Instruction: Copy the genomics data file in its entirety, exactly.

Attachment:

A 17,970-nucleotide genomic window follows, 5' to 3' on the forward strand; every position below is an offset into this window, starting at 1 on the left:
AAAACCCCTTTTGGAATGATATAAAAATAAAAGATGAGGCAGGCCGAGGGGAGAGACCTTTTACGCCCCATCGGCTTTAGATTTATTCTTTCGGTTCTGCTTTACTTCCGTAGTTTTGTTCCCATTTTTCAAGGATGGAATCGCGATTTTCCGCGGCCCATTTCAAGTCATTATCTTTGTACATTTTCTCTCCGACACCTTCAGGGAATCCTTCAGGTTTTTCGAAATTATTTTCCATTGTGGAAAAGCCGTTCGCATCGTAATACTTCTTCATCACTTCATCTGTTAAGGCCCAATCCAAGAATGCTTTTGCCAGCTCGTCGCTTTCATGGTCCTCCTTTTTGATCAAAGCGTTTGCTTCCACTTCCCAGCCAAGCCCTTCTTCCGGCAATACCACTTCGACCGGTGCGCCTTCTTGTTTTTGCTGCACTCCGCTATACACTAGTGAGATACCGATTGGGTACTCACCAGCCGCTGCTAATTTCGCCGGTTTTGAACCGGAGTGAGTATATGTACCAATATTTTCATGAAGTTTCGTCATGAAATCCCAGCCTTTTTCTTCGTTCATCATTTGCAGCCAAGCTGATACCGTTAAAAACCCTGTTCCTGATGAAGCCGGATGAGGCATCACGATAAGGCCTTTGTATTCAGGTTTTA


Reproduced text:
A 17,970-nucleotide genomic window follows, 5' to 3' on the forward strand; every position below is an offset into this window, starting at 1 on the left:
AAAACCCCTTTTGGAATGATATAAAAATAAAAGATGAGGCAGGCCGAGGGGAGAGACCTTTTACGCCCCATCGGCTTTAGATTTATTCTTTCGGTTCTGCTTTACTTCCGTAGTTTTGTTCCCATTTTTCAAGGATGGAATCGCGATTTTCCGCGGCCCATTTCAAGTCATTATCTTTGTACATTTTCTCTCCGACACCTTCAGGGAATCCTTCAGGTTTTTCGAAATTATTTTCCATTGTGGAAAAGCCGTTCGCATCGTAATACTTCTTCATCACTTCATCTGTTAAGGCCCAATCCAAGAATGCTTTTGCCAGCTCGTCGCTTTCATGGTCCTCCTTTTTGATCAAAGCGTTTGCTTCCACTTCCCAGCCAAGCCCTTCTTCCGGCAATACCACTTCGACCGGTGCGCCTTCTTGTTTTTGCTGCACTCCGCTATACACTAGTGAGATACCGATTGGGTACTCACCAGCCGCTGCTAATTTCGCCGGTTTTGAACCGGAGTGAGTATATGTACCAATATTTTCATGAAGTTTCGTCATGAAATCCCAGCCTTTTTCTTCGTTCATCATTTGCAGCCAAGCTGATACCGTTAAAAACCCTGTTCCTGATGAAGCCGGATGAGGCATCACGATAAGGCCTTTGTATTCAGGTTTTA